Craig Calcaterra

CHICAGO, IL - MAY 06: Anthony Rizzo #44 of the Chicago Cubs hits a solo home run in the 3rd inning against the Washington Nationals at Wrigley Field on May 6, 2016 in Chicago, Illinois. (Photo by Jonathan Daniel/Getty Images)

Cubs’ Anthony Rizzo removed from lineup with back tightness

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ATLANTA — First baseman Anthony Rizzo has been scratched from the Chicago Cubs’ lineup against the Atlanta Braves due to back tightness.

The Cubs say Rizzo’s status is day to day.

Javier Baez moves from third base to first base in the reconfigured lineup for Friday night’s game. Kris Bryant is starting at third base and rookie Albert Almora enters the lineup in left field.

Rizzo has started 56 of the team’s 58 games at first base. Bryant made the other two starts at first base.

Rizzo, hitting .259, has 13 homers and is tied with Bryant for second in the NL with 43 RBIs.

What’s on tap: Previewing tonight’s action

ARLINGTON, TX - MAY 10:  Derek Holland #45 of the Texas Rangers throws against the Chicago White Sox in the second inning at Globe Life Park in Arlington on May 10, 2016 in Arlington, Texas.  (Photo by Ronald Martinez/Getty Images)
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Happy weekend once again. A full slate of action tonight like every Friday night. The highlight for those of you of a certain age is a rematch of the 1972 World Series. What? You don’t have a burning desire to relive the 1972 World Series? Man, nostalgia ain’t what it used to be.

Of more current relevance are the Orioles and Jays meeting in Toronto. As I mentioned this morning, Baltimore is on a roll and they’re in the process of meeting first Toronto and then Boston on the road. Could be a big week or so for them. Out west we have just as big a matchup in Seattle, where the Rangers take on the Mariners. Stay up late and watch it so you don’t have to play catchup at the end of the year when they’re involved in the most compelling division race and you need to pretend you know what you’re talking about.

Note: that last bit was me talking to myself more than any of you. What? I go to bed early. I’m old. Sue me.

Detroit Tigers (Mike Pelfrey) @ New York Yankees (CC Sabathia), 7:05 PM EDT, Yankee Stadium

Philadelphia Phillies (Jeremy Hellickson) @ Washington Nationals (Stephen Strasburg), 7:05 PM EDT, Nationals Park

St. Louis Cardinals (Michael Wacha) @ Pittsburgh Pirates (Gerrit Cole), 7:05 PM EDT, PNC Park

Baltimore Orioles (Kavin Gausman) @ Toronto Blue Jays (Marco Estrada), 7:07 PM EDT, Rogers Centre

Houston Astros (Lance McCullers) @ Tampa Bay Rays (Matt Andiese), 7:10 PM EDT, Tropicana Field

Oakland Athletics (Sonny Gray) @ Cincinnati Reds (Anthony DeSclafani), 7:10 PM EDT, Great American Ball Park

Chicago Cubs (Jason Hammel) @ Atlanta Braves (Bud Norris), 7:35 PM EDT, Turner Field

Boston Red Sox (Steven Wright) @ Minnesota Twins (Tyler Duffey), 8:10 PM EDT, Target Field

Kansas City Royals (Ian Kennedy) @ Chicago White Sox (Chris Sale), 8:10 PM EDT, U.S. Cellular Field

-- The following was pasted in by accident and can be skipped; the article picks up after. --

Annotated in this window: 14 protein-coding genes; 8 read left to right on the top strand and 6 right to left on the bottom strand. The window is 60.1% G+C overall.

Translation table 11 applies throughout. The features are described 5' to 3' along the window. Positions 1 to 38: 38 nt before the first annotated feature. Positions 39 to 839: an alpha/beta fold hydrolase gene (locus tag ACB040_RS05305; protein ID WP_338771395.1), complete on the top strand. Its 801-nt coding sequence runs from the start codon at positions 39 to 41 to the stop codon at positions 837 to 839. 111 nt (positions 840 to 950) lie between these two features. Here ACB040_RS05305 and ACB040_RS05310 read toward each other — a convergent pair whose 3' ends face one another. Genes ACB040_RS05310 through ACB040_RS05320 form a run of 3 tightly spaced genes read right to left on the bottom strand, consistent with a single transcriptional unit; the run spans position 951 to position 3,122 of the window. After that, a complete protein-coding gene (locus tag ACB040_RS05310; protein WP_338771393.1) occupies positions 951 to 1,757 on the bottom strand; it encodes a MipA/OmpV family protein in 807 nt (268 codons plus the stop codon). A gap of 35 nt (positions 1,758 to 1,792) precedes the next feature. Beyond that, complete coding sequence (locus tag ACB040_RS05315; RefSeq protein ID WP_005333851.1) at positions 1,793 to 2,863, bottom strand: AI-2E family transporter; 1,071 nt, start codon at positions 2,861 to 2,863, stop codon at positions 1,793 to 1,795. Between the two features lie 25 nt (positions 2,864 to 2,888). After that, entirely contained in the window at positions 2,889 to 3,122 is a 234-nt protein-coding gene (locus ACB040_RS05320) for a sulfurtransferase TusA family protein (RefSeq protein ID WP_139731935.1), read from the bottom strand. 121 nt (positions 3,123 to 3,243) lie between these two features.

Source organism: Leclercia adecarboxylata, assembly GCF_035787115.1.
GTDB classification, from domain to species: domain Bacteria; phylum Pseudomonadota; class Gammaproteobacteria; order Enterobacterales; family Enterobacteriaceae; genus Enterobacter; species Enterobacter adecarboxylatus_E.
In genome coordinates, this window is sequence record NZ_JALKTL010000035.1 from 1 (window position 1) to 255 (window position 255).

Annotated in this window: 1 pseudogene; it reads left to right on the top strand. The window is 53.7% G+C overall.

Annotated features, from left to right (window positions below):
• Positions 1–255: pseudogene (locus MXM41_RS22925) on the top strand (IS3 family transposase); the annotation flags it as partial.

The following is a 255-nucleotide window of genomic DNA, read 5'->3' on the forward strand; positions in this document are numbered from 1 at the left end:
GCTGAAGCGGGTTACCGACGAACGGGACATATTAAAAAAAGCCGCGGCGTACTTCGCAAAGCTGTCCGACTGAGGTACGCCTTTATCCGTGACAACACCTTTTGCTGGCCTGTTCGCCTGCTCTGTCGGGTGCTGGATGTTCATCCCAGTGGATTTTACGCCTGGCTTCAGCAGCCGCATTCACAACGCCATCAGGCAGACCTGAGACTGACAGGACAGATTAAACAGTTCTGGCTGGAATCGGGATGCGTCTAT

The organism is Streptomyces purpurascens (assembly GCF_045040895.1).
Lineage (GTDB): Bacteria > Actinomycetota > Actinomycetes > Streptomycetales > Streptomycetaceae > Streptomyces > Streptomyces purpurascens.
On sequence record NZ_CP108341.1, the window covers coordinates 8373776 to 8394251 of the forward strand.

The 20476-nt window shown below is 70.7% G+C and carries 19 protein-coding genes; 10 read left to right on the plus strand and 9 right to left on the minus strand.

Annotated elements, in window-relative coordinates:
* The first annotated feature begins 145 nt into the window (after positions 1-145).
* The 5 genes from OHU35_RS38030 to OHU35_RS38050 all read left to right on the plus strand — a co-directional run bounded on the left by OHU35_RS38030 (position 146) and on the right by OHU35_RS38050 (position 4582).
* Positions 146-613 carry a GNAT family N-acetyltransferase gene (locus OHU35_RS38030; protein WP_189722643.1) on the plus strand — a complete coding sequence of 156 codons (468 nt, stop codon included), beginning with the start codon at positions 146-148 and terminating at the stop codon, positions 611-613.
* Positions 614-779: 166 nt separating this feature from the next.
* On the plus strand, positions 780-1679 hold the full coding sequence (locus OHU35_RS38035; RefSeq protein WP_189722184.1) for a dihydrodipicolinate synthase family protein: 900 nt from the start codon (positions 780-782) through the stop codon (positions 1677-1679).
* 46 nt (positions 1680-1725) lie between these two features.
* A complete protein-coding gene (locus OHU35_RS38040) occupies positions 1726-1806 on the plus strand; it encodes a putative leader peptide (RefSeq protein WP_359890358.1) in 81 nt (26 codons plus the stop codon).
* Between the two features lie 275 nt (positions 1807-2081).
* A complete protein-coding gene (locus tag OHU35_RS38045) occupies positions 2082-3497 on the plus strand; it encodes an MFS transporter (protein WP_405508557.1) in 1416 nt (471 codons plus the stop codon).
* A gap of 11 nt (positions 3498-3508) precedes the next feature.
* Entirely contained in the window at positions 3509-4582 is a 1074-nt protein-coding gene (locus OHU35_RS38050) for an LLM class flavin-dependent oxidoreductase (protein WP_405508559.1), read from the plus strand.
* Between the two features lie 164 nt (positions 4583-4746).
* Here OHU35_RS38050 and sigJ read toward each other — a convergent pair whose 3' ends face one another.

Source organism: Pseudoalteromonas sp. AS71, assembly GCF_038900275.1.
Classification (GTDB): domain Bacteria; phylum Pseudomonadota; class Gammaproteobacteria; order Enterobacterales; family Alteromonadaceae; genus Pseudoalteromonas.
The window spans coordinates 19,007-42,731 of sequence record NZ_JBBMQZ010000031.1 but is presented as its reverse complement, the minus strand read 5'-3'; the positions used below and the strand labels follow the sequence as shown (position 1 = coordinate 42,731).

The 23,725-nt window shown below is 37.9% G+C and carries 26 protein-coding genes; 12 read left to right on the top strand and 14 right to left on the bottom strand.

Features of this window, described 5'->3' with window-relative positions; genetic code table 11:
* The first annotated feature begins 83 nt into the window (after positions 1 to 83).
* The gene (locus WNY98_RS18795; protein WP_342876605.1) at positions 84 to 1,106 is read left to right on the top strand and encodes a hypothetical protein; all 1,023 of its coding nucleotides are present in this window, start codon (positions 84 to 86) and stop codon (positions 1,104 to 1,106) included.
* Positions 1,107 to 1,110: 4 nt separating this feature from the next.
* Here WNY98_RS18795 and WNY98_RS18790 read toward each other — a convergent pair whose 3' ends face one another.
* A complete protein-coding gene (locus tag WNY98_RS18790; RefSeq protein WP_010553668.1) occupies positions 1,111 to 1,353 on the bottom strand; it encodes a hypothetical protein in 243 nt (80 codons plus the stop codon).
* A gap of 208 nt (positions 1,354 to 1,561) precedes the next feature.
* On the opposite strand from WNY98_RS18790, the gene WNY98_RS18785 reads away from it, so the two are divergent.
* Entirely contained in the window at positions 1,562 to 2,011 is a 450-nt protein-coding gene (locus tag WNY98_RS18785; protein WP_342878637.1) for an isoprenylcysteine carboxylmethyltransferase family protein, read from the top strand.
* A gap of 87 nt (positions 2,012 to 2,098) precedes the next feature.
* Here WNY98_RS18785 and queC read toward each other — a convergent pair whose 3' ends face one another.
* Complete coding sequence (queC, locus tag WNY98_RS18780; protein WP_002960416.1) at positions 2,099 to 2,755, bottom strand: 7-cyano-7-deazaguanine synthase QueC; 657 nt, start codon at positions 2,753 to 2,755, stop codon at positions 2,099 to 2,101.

New York Mets (Matt Harvey) @ Milwaukee Brewers (Junior Guerra), 8:10 PM EDT, Miller Park

San Diego Padres (Andrew Cashner) @ Colorado Rockies (Jon Gray), 8:40 PM EDT, Coors Field

Miami Marlins (Justin Nicolino) @ Arizona Diamondbacks (Patrick Corbin), 9:40 PM EDT, Chase Field

Cleveland Indians (Corey Kluber) @ Los Angeles Angels (Hector Santiago), 10:05 PM EDT, Angel Stadium of Anaheim

Texas Rangers (Derek Holland) @ Seattle Mariners (Hisashi Iwakuma), 10:10 PM EDT, Safeco Field

The hardest hit ball in Statcast history resulted in an easy double play

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Statcast is pretty neat. The brainchild of MLBAM collects data using a series of high-resolution optical cameras and radar equipment to precisely track the location and movements of the ball and every player on the field at any given time. The result: new data about how hard balls are hit in the form of the dramatic sounding “exit velocity.” The angle of elevation of each batted ball. Route efficiency for hitters and other things. So much new data.

Data, however, is kind of useless without context. It takes some time to get context and Statcast has only been around a couple of years. A lot of smart people are messing around with all of that new data and I am confident that at some point there will be some insights gained about our beloved game based on the manipulation and interpretation of said data. They’re smart dudes.

For now, though, it’s generally being talked about — at least by broadcasters and fans — like some kind of parlor trick or something from those 1001 interesting facts books. “Oh, wow, look how hard that ball was hit!” being the most common thing you hear mentioned. On some abstract level it’s cool that we know that a homer had an exit velocity of 103 m.p.h. or whatever, but for now, until we can say something beyond just how hard the ball was hit, all that really matters is that it went over the fence.

Which brings us to the hardest-hit ball of all time! It happened last night in the Marlins-Twins game. It was a hit off the bat of Giancarlo Stanton. Not surprising! He hits the ball hard! It also happened to be a ground ball which turned into one of the easier double plays you’ll see on a given night:

Obviously angle of elevation matters a good bit too. And at some point I’m sure someone will be able to make some keen insights into how those things go together with the type of pitch delivered and perhaps explain how hitters can maximize the chances of the sweet spot in both of those metrics coming together. For now, however, it’s still “oh, neat,” as I pencil in 4-6-3 into my scorebook.